The new breed of American fast aircraft carriers could make thirty-three knots, and each carried almost 100 strike aircraft. Brought together as Task Force 58, also known as the Fast Carrier Task Force, this awesome armada at times comprised more than 100 ships carrying more than 100,000 men afloat. By 1945, more than 1,000-combat aircraft, fighters, dive— and torpedo-bombers could be launched in under an hour.The fast carriers were a revolution in naval warfare — it was a time when naval power moved away from the big guns of the battleship to air power projected at sea. Battleships were eventually subordinated to supporting and protecting the fast carriers, of which, at its peak, Task Force 58 had a total of seventeen.This book covers the birth of naval aviation, the appearance of the first modern carriers in the 1920s, through to the famous surprise six-carrier _Kidō Butai_ Japanese raid against Pearl Harbor on 8 December 1941 and then the early US successes of 1942 at the Battles of the Coral Sea and Midway. The fast carriers allowed America, in late 1942 and early 1943, to finally move from bitter defence against the Japanese expansionist onslaught, to mounting her own offensive to retake the Pacific.Task Force 58 swept west and north from the Solomon Islands to the Gilbert and Marshall Islands, neutralising Truk in Micronesia, and Palau in the Caroline islands, before the vital Mariana Islands operations, the Battle of Saipan, the first battle of the Philippine Sea and the Great Marianas Turkey Shoot. The strikes by Task Force 58 took Allied forces across the Pacific, to the controversial Battle of Leyte Gulf and to Iwo Jima and Okinawa. Task Force 58 had opened the door to the Japanese home islands themselves — allowing US bombers to finally get close enough to launch the devastating nuclear bombing raids on Hiroshima and Nagasaki. Task Force 58 participated in virtually all the US Navy’s major battles in the Pacific theatre during the last two years of the war.Having spent many years investigating naval shipwrecks across the Pacific, many the result of the devastating effectiveness of Task Force 58, diver and shipwreck author Rod Macdonald has created the most detailed account to date of the fast carrier strike force, the force that brought Japan to its knees and brought the Second World War to its crashing conclusion.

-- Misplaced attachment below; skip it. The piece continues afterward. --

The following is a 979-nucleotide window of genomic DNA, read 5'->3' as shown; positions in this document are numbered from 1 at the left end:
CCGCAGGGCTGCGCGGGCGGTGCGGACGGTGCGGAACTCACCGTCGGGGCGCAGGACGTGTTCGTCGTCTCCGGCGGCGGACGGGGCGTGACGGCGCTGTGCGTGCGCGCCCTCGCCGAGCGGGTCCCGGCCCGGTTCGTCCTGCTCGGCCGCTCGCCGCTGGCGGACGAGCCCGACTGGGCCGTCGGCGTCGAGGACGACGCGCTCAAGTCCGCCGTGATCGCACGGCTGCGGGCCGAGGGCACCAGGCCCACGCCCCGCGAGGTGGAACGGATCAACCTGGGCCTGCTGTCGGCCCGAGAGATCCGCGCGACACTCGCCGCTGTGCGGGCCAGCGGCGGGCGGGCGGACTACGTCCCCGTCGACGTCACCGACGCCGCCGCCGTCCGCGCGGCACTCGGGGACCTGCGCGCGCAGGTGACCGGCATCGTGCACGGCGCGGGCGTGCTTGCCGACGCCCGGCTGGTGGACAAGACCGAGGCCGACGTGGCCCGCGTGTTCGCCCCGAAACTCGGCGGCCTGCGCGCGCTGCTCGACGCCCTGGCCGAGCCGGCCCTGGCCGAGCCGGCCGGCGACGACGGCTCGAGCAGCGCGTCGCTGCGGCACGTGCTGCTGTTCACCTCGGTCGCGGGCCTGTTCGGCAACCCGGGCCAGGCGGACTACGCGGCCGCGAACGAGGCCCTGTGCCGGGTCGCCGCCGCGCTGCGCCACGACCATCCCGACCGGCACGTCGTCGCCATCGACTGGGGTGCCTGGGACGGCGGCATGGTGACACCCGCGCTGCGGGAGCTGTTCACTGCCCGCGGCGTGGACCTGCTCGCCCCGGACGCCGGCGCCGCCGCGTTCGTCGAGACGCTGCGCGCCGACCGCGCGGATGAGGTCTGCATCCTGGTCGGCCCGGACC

• Pen & Sword Booksagregó un libro a la estanteríaPen & Sword Bookshace 4 días